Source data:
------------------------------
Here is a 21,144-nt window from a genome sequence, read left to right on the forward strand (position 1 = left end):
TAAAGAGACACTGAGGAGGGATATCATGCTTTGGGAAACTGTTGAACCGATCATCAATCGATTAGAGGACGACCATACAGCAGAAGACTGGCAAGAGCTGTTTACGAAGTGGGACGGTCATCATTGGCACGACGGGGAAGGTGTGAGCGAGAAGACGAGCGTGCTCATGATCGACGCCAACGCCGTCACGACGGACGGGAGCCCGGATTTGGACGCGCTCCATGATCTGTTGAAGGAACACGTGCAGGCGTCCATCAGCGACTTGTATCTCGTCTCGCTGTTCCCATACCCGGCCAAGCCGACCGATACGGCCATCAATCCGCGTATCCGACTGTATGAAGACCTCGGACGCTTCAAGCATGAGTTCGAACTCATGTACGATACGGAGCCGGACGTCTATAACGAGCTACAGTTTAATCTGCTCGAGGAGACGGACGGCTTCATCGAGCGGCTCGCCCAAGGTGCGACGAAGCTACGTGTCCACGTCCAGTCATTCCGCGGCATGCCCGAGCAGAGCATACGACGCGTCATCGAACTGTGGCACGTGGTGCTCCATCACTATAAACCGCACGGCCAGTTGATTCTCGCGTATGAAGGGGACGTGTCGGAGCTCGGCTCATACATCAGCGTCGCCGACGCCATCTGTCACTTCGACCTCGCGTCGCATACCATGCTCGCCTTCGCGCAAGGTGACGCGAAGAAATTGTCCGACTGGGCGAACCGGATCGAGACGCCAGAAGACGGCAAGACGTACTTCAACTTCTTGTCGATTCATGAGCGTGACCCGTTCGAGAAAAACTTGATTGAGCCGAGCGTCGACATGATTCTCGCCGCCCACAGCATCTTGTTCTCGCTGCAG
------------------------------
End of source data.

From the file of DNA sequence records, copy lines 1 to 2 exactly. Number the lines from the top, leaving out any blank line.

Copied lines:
Here is a 21,144-nt window from a genome sequence, read left to right on the forward strand (position 1 = left end):
TAAAGAGACACTGAGGAGGGATATCATGCTTTGGGAAACTGTTGAACCGATCATCAATCGATTAGAGGACGACCATACAGCAGAAGACTGGCAAGAGCTGTTTACGAAGTGGGACGGTCATCATTGGCACGACGGGGAAGGTGTGAGCGAGAAGACGAGCGTGCTCATGATCGACGCCAACGCCGTCACGACGGACGGGAGCCCGGATTTGGACGCGCTCCATGATCTGTTGAAGGAACACGTGCAGGCGTCCATCAGCGACTTGTATCTCGTCTCGCTGTTCCCATACCCGGCCAAGCCGACCGATACGGCCATCAATCCGCGTATCCGACTGTATGAAGACCTCGGACGCTTCAAGCATGAGTTCGAACTCATGTACGATACGGAGCCGGACGTCTATAACGAGCTACAGTTTAATCTGCTCGAGGAGACGGACGGCTTCATCGAGCGGCTCGCCCAAGGTGCGACGAAGCTACGTGTCCACGTCCAGTCATTCCGCGGCATGCCCGAGCAGAGCATACGACGCGTCATCGAACTGTGGCACGTGGTGCTCCATCACTATAAACCGCACGGCCAGTTGATTCTCGCGTATGAAGGGGACGTGTCGGAGCTCGGCTCATACATCAGCGTCGCCGACGCCATCTGTCACTTCGACCTCGCGTCGCATACCATGCTCGCCTTCGCGCAAGGTGACGCGAAGAAATTGTCCGACTGGGCGAACCGGATCGAGACGCCAGAAGACGGCAAGACGTACTTCAACTTCTTGTCGATTCATGAGCGTGACCCGTTCGAGAAAAACTTGATTGAGCCGAGCGTCGACATGATTCTCGCCGCCCACAGCATCTTGTTCTCGCTGCAG